Apple CEO Tim Cook’s Interview At D11 Conference: Talked About Rivals, Products, Google Glass, Taxes, Facebook Home, iCloud, Mobile, Maps, Content, iOS

Posted on May 29 2013 - 6:47am by Editorial Staff

Tim Cook

Q: In the last year and this year, both Samsung and Google’s Android are ahead and making their places in the wild?

Tim: We’re a product company and we think about products. We’ve sold 85 million iPhones. 42 million iPads. Most importantly the products we are offering customers love them. Satisfaction ratings are off the charts.

Q: What about competent rivals now? And What about the stock?

Tim: We’ve always had competent rivals. We fought against Microsoft, hardware companies, like Dell. Further, if you look over on the stock, its been frustrating for investors and all of us. You guys have seen many cycles — you’ve been around as long as I have.

Q: What about products? Apple been known well for being a gamer player like that of iPad Mini which was a good move?

Tim: It wasn’t a new category — many people define innovation as a new category.

Q: Are you still the company?

Tim: Yes, we’re still that company. We have some incredible plans as well as incredible ideas on which we are working on.

Q: What about the television project you talked last year. Where is the project right now?

Tim: We’re still playing in TV through Apple TV. For many years, we were selling a few hundred thousand but now we’ve sold over 13 million. I don’t want to go into detail, as you might have guessed. But it continues to be an area of great interest for us.

Q: What about TV experience?

Tim: When you look at the TV experience, it’s not an experience that I think many people love.

For further details Tim clearly said he is not intended to share at the moment or getting into more depth.

Q: Is there a grand vision?

Tim: Yes, there is.

Q: Google Glass — what’s your take on it?

Tim: There are some positives in the product.I think wearables is incredibly interesting. It could be a profound area.

Q: Will Apple be a part of exploration on discovering new products – the new gadgets?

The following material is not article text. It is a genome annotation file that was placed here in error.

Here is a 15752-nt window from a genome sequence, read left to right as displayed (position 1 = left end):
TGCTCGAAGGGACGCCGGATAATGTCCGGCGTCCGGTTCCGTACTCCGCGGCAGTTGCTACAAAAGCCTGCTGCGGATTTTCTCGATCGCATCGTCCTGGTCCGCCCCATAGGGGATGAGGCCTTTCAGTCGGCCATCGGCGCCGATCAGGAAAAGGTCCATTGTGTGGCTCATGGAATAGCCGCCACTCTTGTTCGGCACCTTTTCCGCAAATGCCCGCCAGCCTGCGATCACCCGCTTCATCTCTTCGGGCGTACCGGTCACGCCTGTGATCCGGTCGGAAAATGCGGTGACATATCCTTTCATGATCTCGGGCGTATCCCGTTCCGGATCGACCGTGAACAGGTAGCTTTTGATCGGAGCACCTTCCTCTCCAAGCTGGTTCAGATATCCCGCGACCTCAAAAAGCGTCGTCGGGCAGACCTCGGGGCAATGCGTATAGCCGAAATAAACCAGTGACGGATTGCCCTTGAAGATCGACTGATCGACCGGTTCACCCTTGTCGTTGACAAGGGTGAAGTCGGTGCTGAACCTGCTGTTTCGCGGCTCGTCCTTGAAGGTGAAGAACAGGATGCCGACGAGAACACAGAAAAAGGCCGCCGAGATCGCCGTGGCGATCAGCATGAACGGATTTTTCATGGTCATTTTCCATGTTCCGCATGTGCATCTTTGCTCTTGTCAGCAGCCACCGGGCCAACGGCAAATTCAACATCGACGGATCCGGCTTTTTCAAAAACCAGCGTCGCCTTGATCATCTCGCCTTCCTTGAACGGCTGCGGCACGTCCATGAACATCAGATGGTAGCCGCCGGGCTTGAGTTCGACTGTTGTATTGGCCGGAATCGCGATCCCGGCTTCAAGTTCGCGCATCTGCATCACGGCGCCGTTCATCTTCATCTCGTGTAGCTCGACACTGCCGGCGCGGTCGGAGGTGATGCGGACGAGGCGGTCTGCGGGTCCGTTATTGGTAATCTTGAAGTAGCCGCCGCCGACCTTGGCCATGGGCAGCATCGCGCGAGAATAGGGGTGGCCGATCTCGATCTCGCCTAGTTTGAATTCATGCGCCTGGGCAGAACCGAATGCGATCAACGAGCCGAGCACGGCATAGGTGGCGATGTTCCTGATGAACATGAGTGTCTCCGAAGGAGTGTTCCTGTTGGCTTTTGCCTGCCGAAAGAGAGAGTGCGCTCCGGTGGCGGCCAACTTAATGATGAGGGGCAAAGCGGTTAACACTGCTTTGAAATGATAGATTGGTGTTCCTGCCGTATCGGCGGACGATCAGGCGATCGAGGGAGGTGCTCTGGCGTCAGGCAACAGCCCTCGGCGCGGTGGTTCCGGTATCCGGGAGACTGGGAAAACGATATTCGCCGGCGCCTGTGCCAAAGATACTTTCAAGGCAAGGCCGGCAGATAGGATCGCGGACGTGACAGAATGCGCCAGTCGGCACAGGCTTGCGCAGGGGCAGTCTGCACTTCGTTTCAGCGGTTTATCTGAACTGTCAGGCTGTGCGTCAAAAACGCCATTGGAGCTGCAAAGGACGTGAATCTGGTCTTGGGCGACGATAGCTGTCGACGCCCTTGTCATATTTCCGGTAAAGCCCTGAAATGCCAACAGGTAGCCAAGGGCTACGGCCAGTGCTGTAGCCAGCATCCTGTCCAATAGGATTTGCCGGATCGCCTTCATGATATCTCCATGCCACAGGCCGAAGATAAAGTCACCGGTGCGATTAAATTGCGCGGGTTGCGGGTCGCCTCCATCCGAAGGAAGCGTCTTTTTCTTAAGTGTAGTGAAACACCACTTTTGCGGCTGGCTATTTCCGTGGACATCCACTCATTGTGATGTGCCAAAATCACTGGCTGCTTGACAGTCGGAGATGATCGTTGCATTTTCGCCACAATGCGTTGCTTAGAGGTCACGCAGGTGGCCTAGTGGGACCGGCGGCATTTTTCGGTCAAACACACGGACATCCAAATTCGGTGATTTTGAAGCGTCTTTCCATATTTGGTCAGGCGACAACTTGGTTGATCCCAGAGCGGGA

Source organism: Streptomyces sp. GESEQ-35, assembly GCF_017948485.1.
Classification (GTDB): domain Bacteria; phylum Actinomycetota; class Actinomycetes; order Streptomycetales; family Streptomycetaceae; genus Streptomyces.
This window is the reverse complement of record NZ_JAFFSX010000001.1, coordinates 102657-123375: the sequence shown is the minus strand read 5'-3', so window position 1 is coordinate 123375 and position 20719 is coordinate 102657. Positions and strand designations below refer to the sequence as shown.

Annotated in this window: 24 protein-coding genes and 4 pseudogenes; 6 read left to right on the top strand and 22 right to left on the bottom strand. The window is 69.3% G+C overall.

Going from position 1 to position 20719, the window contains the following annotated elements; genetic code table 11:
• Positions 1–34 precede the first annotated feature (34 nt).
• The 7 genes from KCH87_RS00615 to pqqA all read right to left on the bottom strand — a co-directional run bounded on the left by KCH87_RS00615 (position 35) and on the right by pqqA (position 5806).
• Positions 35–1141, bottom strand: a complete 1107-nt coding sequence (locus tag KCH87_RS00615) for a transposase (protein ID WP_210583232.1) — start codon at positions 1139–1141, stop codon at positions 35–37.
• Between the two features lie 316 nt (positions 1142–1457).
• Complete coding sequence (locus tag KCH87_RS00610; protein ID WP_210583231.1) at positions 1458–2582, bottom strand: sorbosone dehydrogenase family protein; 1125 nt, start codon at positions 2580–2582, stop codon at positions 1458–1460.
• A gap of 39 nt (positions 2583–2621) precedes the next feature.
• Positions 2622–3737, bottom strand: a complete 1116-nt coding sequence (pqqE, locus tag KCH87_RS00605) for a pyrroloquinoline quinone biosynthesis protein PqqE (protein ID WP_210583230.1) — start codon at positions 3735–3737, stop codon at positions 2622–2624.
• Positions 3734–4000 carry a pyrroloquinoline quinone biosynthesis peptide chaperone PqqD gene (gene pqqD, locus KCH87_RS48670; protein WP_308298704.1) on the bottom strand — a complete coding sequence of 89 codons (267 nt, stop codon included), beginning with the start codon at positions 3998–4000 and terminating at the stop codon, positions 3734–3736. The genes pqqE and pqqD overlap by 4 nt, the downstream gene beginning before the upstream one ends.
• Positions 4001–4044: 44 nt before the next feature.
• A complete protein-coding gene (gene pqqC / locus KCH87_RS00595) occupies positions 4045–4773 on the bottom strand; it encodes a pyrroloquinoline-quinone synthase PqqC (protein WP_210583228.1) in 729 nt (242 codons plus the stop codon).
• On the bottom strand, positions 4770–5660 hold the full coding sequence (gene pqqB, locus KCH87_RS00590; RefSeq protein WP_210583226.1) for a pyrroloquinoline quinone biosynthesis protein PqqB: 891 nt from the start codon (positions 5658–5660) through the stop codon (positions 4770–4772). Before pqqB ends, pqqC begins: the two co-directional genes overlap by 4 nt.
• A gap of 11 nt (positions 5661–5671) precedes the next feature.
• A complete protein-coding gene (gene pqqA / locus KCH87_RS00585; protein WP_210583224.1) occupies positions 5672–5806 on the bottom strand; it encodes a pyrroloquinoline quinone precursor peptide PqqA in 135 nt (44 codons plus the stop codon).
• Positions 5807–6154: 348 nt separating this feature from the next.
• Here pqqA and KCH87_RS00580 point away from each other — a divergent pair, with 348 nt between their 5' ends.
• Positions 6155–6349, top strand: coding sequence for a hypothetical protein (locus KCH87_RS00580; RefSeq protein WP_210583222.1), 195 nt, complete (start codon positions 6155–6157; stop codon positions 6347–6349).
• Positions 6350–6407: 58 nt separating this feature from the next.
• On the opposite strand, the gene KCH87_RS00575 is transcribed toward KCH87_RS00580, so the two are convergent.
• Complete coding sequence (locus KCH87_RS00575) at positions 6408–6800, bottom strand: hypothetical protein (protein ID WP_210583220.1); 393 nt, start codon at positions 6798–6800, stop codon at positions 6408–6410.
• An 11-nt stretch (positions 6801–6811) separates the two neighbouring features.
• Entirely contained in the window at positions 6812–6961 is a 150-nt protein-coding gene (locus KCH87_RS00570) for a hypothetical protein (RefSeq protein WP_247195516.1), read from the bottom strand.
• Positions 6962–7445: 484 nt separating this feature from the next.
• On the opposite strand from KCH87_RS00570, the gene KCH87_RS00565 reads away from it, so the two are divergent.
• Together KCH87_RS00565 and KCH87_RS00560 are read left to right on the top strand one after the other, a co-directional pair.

Tim: I don’t want to answer that.

Q: Kara further trying to let words come out from Tim asking which one you think to opt for? Glasses, clothing?

Tim: Tim over which said only Great Products. I think other wearable ideas could be interesting. The sensor thing is exploding.

Q: Taxes and Android? Android swamped Apple in a big way in terms of units and carriers.

Tim: For us, winning has never been about making the most. Arguably we make the best PC, we don’t make the most. We make the best music player, we wound up making the most. We make the best tablet, we make the most. We make the best phone, we don’t make the best phones. What I’m pointing out to you is that the market share isn’t twice as much as all of these combined. But the usage is.

Q: So what you think that people are buying Android phones and doing nothing with it?

Tim: (Answered very well) On global scale, there are a lot of phones which been called as smartphones and combining them together they termed as featured phones and people using them as featured phones. No matter what business you’re in, ultimately the customer is the judge.

Q: Demographics? New changes if the company bringing to iPad and iPhone?

Tim: Demographics – I don’t have to worry about it as our (Apple) customers are of all ages. On what’s new, when it is coming – I am not going to answer that today.

Q: On talking about iOS, the question asked is this is what Jony Ive has been working on?

Tim: Yes. The key in the post-PC era for having a great product is incredible hardware, incredible software, and incredible services

Q: What kind of leader are you? Did you change the system Steve put in place?

Tim: I’ve never viewed a system to be fixed — and by the way, he didn’t either. I always ask myself what’s in Apple’s best interest. I’d never describe myself.

Q: How are you different than Steve?

Tim: In different ways, we are not same, but for the most important ways, we are the same as for us keeping the Apple’s culture alive. That’s most important.

Q: Does a large screen or a stylus, are those different enough?

Tim: At a macro level, a large screen today comes with a lot of tradeoffs. The white balance, the reflectivity, battery life, the longevity of the display is a bunch of things that are very important.